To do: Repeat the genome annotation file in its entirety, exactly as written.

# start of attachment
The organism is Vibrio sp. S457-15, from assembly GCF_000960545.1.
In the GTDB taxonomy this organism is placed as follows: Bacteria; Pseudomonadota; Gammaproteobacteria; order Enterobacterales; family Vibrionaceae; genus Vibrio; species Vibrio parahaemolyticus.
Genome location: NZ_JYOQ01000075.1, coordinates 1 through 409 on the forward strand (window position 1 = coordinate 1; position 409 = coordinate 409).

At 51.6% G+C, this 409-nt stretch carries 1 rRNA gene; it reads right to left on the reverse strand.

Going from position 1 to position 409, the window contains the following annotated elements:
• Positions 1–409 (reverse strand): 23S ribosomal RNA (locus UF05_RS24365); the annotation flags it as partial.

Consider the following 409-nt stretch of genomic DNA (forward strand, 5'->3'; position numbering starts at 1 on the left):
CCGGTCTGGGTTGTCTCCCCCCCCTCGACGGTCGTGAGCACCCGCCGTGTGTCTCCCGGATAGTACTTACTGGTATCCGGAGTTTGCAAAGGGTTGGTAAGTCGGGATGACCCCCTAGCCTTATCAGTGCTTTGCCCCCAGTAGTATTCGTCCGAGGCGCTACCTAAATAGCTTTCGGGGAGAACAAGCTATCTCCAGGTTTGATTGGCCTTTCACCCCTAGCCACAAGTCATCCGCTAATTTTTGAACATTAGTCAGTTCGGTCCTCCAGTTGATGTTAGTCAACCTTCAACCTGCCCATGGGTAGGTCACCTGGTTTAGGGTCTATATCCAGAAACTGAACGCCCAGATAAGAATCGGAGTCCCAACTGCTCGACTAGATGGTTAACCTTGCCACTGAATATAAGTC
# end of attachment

The organism is Vibrio sp. S457-15, from assembly GCF_000960545.1.
In the GTDB taxonomy this organism is placed as follows: Bacteria; Pseudomonadota; Gammaproteobacteria; order Enterobacterales; family Vibrionaceae; genus Vibrio; species Vibrio parahaemolyticus.
Genome location: NZ_JYOQ01000075.1, coordinates 1 through 409 on the forward strand (window position 1 = coordinate 1; position 409 = coordinate 409).

At 51.6% G+C, this 409-nt stretch carries 1 rRNA gene; it reads right to left on the reverse strand.

Going from position 1 to position 409, the window contains the following annotated elements:
• Positions 1–409 (reverse strand): 23S ribosomal RNA (locus UF05_RS24365); the annotation flags it as partial.

Consider the following 409-nt stretch of genomic DNA (forward strand, 5'->3'; position numbering starts at 1 on the left):
CCGGTCTGGGTTGTCTCCCCCCCCTCGACGGTCGTGAGCACCCGCCGTGTGTCTCCCGGATAGTACTTACTGGTATCCGGAGTTTGCAAAGGGTTGGTAAGTCGGGATGACCCCCTAGCCTTATCAGTGCTTTGCCCCCAGTAGTATTCGTCCGAGGCGCTACCTAAATAGCTTTCGGGGAGAACAAGCTATCTCCAGGTTTGATTGGCCTTTCACCCCTAGCCACAAGTCATCCGCTAATTTTTGAACATTAGTCAGTTCGGTCCTCCAGTTGATGTTAGTCAACCTTCAACCTGCCCATGGGTAGGTCACCTGGTTTAGGGTCTATATCCAGAAACTGAACGCCCAGATAAGAATCGGAGTCCCAACTGCTCGACTAGATGGTTAACCTTGCCACTGAATATAAGTC